(b) Exceptions. ≈ Subsection (a) shall not apply to any organization ≈
(1) which for the taxable year is subject to taxation under subchapter H or L,
(2) which has made an election before October 9, 1969, under section 456(c) or which is affiliated with such an organization,
(3) which for each day of any taxable year is a national securities exchange subject to regulation under the Securities Exchange Act of 1934 or a contract market subject to regulation under the Commodity Exchange Act, or
(4) which is engaged primarily in the gathering and distribution of news to its members for publication.
In effect, section 277(a) requires a social club or other membership organization to separate income and deductions into two categories or baskets, one for membership income and deductions and one for nonmembership income and deductions. See Buckeye Countrymark, Inc. v. Commissioner [Dec. 50,233] 103 T.C. 547, 567 (1994). As to the first basket, section 277 provides that membership deductions (i.e., "deductions for the taxable year attributable to furnishing services, insurance, goods, or other items of value to members") shall be allowed only to the extent of membership income (i.e., "income derived during such year from members or transactions with members"). It further provides that any excess of membership deductions over membership income shall be treated as a membership deduction paid or incurred in the succeeding taxable year. Thus, section 277 prohibits the taxpayer from using excess membership deductions to offset nonmembership income. This has the effect of preventing a social club or other membership organization from avoiding tax on nonmembership income by operating membership activities at a loss and using the loss to offset nonmembership income. Concord Consumers Housing Co-op v. Commissioner [Dec. 44,047], 89 T.C. 105, 116117 (1987); Associated Master Barbers & Beauticians of America, Inc. v. Commissioner [Dec. 34,703], 69 T.C. 53, 72 (1977); see Armour-Dial Men's Club, Inc. v. Commissioner [Dec. 38,033], 77 T.C. 1, 8 (1981), affd. [83-1 USTC ╤ 9388] 708 F.2d 1287 (7th Cir. 1983).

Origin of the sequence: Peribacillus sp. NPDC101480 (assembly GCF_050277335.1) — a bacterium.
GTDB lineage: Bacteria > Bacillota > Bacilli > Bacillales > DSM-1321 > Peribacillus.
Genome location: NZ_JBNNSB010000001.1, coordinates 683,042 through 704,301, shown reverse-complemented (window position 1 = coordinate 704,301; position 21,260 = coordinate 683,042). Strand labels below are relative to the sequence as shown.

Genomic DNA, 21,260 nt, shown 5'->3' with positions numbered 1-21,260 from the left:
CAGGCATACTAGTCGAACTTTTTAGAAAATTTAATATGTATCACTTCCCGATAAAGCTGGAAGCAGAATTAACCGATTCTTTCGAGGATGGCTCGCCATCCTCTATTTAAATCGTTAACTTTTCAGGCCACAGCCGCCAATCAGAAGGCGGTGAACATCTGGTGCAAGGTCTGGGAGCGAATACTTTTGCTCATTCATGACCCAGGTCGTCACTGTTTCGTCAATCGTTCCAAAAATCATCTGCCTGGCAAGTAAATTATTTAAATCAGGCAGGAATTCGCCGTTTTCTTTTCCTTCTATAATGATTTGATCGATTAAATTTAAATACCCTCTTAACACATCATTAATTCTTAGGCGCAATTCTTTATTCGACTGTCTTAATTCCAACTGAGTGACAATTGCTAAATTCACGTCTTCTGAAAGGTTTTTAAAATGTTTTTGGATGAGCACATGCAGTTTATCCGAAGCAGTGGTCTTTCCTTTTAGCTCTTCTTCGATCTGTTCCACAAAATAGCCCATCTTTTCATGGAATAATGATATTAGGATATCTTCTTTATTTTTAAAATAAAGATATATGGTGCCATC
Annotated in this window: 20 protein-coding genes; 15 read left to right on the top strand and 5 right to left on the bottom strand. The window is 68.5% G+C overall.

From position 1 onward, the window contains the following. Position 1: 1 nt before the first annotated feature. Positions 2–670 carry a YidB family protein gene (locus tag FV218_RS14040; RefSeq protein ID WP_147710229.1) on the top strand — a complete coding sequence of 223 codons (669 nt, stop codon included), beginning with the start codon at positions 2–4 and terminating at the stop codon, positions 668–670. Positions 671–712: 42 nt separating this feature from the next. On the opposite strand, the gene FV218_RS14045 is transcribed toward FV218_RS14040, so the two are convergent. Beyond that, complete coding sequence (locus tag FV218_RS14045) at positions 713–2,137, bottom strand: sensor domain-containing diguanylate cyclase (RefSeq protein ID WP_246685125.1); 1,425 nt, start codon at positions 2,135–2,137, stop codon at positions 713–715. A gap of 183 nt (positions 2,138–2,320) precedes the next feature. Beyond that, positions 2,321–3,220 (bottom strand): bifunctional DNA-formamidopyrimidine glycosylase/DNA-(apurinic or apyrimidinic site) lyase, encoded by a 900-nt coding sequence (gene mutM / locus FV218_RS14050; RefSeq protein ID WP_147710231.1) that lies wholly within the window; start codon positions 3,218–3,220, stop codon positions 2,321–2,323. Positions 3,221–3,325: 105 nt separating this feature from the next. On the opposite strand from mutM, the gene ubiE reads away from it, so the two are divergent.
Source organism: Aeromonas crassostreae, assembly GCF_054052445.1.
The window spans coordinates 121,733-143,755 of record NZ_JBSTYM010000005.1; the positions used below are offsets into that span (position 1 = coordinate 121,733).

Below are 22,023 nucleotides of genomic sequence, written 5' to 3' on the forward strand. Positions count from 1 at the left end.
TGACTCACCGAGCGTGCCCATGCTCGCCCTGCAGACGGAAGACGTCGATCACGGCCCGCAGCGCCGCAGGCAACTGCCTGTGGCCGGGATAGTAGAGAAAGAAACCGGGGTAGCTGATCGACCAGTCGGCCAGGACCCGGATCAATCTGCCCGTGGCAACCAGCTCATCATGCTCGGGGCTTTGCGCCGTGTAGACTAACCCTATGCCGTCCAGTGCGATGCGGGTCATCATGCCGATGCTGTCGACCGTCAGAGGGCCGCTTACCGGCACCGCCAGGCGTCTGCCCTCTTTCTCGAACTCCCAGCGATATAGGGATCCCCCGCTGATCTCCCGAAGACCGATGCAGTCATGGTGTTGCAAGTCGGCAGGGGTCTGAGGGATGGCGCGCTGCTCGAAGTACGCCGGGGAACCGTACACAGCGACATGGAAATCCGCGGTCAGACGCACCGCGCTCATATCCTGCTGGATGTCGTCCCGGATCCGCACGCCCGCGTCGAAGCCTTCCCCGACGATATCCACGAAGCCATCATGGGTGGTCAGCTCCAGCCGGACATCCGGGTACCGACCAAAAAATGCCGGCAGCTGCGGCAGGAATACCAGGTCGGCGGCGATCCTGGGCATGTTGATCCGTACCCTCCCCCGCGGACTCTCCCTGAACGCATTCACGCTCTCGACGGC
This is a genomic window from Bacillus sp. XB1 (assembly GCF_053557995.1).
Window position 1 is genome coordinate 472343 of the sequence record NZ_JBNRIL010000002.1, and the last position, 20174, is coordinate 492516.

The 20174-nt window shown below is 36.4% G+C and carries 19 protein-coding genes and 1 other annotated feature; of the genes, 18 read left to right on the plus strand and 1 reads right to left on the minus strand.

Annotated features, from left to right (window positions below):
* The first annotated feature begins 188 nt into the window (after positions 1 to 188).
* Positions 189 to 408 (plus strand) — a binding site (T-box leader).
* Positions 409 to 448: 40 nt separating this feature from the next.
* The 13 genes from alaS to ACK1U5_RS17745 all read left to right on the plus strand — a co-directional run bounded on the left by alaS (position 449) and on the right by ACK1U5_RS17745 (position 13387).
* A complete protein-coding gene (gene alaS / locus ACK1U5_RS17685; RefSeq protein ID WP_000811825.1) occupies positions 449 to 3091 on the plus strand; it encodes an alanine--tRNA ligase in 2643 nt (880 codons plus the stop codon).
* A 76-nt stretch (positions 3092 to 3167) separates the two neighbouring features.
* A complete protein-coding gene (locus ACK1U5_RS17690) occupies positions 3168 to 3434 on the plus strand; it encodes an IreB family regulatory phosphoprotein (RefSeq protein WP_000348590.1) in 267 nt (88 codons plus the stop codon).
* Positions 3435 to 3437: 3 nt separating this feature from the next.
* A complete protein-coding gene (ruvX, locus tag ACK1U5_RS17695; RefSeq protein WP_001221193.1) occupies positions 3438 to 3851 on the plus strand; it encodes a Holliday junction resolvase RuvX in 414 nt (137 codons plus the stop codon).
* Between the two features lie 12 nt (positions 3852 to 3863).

Respondent takes the position that section 277 applies to petitioner. In the subject notice of deficiency, respondent treated the interest that petitioner earned during each of the years in issue, including the interest earned on the subject escrow and reserve accounts, as "nonmembership income". Respondent treated petitioner's other income as "membership income" and treated all of petitioner's deductions as "membership deductions". Thus, for purposes of section 277, respondent determined that petitioner had realized net nonmembership income in each of the subject years, consisting of the aggregate interest earned during the year, and that petitioner had realized excess membership deductions in each of the subject years. Accordingly, the adjustment made by respondent in the notice of deficiency was to disallow the excess membership deductions in each of the years in issue (i.e., $3,206,085, $2,781,598, $2,868,504, and $2,478,728). The effect of this adjustment is to cause petitioner to pay income tax on its "nonmembership income" consisting of the interest earned during each year (i.e., $321,258, $393,967, $416,158, and $384,542).